Both: We had been playing around for a few years with different ideas, ranging from sentimental drama films about ageing relatives and long-lost children to sci-fi movies about genius inventors and their humanoid AI's patrolling around. But we began to see a theme emerging, which was that of a feckless parent with grandiose ambitions getting into trouble. This became the seed of Playhouse, which is about a writer whose irreverent scheming drives a wedge between him and his isolated teenage daughter, with frightening consequences. We always knew we wanted to set our first feature film in the far north of Scotland, where we grew up, so this suggested a chain of interesting 'What if...?' questions that helped us create the story. For example, what if a notorious horror writer decided to move to a Scottish castle? What if he began developing a new play based on disturbing local folklore? What if the legends turned out to be true? What if his daughter gets caught up in it? How would it all end? Because our dad is a writer - who has often had very grandiose plans - we had a lot to draw on as inspiration! And Scotland is full of great myths and legends, and has some very dark history too, so that was all gold dust as well.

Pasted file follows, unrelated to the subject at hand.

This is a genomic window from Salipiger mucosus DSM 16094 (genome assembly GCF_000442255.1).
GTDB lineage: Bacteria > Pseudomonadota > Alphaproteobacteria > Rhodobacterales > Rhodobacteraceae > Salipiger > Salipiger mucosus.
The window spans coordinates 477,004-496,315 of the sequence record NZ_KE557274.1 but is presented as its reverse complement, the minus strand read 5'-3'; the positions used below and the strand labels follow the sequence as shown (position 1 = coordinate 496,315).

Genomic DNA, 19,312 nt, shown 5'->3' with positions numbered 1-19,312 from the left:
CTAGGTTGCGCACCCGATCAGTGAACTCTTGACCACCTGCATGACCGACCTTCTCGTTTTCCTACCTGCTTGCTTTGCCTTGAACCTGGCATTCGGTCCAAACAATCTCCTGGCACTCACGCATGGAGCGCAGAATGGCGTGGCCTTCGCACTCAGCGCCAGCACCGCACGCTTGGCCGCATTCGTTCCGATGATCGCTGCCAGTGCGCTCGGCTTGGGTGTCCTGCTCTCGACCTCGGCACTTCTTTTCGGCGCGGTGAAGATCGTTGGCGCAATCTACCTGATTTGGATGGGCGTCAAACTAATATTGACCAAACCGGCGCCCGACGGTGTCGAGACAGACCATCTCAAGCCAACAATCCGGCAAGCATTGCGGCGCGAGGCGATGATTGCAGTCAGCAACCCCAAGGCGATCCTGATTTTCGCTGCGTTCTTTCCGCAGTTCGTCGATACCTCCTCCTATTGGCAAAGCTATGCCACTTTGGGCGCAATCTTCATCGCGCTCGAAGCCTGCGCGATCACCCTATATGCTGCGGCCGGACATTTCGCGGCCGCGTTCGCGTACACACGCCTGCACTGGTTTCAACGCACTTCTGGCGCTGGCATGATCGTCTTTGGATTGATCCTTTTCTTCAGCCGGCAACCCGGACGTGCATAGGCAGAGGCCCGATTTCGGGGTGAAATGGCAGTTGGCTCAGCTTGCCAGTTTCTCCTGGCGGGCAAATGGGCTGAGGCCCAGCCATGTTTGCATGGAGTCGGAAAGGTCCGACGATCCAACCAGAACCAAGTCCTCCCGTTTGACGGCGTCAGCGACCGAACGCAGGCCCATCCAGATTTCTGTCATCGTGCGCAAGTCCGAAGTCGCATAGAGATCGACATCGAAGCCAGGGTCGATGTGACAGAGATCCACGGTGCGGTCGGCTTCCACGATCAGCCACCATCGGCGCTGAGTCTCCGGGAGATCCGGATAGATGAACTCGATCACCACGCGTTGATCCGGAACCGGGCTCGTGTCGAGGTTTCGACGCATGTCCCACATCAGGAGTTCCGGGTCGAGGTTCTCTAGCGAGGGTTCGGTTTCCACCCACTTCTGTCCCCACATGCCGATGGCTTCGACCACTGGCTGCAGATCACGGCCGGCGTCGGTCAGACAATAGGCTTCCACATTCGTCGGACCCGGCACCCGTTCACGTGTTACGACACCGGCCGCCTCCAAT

HC: Did you write the script with a cast in mind?
TW: Yes and no. From the start of developing the story the only given was that we had to work with at least one local actor if we could find them, as the native Caithness accent is virtually impossible to impersonate. Luckily Fionn had a friend called Helen Mackay who had shared his dream of working in the arts when they were at the local High School together. She had since trained at the RSAMD in Glasgow and so we checked out her showreel and experience, and then sent her an early version of the script. She absolutely loved it and we felt she was right for the part, so we cast her as Jenny, 'the local neighbour'.
FW: As regards the lead role of Jack, 'the irreverent writer', casting that was a suitably cryptic experience. We had worked with William J. Holstead years before on a corporate video and he blew us away with his cinematic performance of an American tech entrepreneur. Mysteriously, he said to me at the end of the shoot, "We will work together again, I just don't know when." He then disappeared around a corner, his long black jacket whipping around him like something out of The Matrix. There was such charisma around him. It was years later, when we were taking photos of the interior of the Castle to guide the development of Playhouse, I saw Will in my mind standing at the end of the corridor holding a whisky and staring right through me. A chill went down my spine as I knew he was Jack. When I suggested it to Toby, he immediately knew - he is our Jack.